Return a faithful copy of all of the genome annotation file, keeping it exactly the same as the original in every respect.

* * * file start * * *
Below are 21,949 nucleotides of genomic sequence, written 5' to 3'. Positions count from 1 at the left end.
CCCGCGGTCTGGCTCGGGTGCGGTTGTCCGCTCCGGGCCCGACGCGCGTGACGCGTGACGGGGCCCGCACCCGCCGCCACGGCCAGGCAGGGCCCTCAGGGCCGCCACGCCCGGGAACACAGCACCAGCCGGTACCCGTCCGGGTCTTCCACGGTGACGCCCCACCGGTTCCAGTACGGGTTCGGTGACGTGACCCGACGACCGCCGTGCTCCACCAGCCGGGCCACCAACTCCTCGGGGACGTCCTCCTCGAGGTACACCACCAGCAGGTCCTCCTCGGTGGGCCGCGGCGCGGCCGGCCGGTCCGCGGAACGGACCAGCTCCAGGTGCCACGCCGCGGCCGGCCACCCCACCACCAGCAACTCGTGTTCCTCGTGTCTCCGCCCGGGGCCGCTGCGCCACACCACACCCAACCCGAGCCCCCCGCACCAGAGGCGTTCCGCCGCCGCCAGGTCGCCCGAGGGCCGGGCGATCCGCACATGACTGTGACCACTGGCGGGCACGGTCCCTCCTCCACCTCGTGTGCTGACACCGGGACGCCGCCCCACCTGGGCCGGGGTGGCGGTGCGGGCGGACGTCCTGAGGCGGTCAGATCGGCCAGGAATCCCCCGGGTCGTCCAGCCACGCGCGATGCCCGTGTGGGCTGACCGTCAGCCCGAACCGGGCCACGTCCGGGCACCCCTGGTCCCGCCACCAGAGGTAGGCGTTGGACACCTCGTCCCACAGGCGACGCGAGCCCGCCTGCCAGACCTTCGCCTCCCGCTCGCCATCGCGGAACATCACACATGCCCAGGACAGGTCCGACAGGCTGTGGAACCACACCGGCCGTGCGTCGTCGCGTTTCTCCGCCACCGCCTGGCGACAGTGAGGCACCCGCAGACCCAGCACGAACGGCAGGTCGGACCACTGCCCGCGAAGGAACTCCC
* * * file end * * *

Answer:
Below are 21,949 nucleotides of genomic sequence, written 5' to 3'. Positions count from 1 at the left end.
CCCGCGGTCTGGCTCGGGTGCGGTTGTCCGCTCCGGGCCCGACGCGCGTGACGCGTGACGGGGCCCGCACCCGCCGCCACGGCCAGGCAGGGCCCTCAGGGCCGCCACGCCCGGGAACACAGCACCAGCCGGTACCCGTCCGGGTCTTCCACGGTGACGCCCCACCGGTTCCAGTACGGGTTCGGTGACGTGACCCGACGACCGCCGTGCTCCACCAGCCGGGCCACCAACTCCTCGGGGACGTCCTCCTCGAGGTACACCACCAGCAGGTCCTCCTCGGTGGGCCGCGGCGCGGCCGGCCGGTCCGCGGAACGGACCAGCTCCAGGTGCCACGCCGCGGCCGGCCACCCCACCACCAGCAACTCGTGTTCCTCGTGTCTCCGCCCGGGGCCGCTGCGCCACACCACACCCAACCCGAGCCCCCCGCACCAGAGGCGTTCCGCCGCCGCCAGGTCGCCCGAGGGCCGGGCGATCCGCACATGACTGTGACCACTGGCGGGCACGGTCCCTCCTCCACCTCGTGTGCTGACACCGGGACGCCGCCCCACCTGGGCCGGGGTGGCGGTGCGGGCGGACGTCCTGAGGCGGTCAGATCGGCCAGGAATCCCCCGGGTCGTCCAGCCACGCGCGATGCCCGTGTGGGCTGACCGTCAGCCCGAACCGGGCCACGTCCGGGCACCCCTGGTCCCGCCACCAGAGGTAGGCGTTGGACACCTCGTCCCACAGGCGACGCGAGCCCGCCTGCCAGACCTTCGCCTCCCGCTCGCCATCGCGGAACATCACACATGCCCAGGACAGGTCCGACAGGCTGTGGAACCACACCGGCCGTGCGTCGTCGCGTTTCTCCGCCACCGCCTGGCGACAGTGAGGCACCCGCAGACCCAGCACGAACGGCAGGTCGGACCACTGCCCGCGAAGGAACTCCC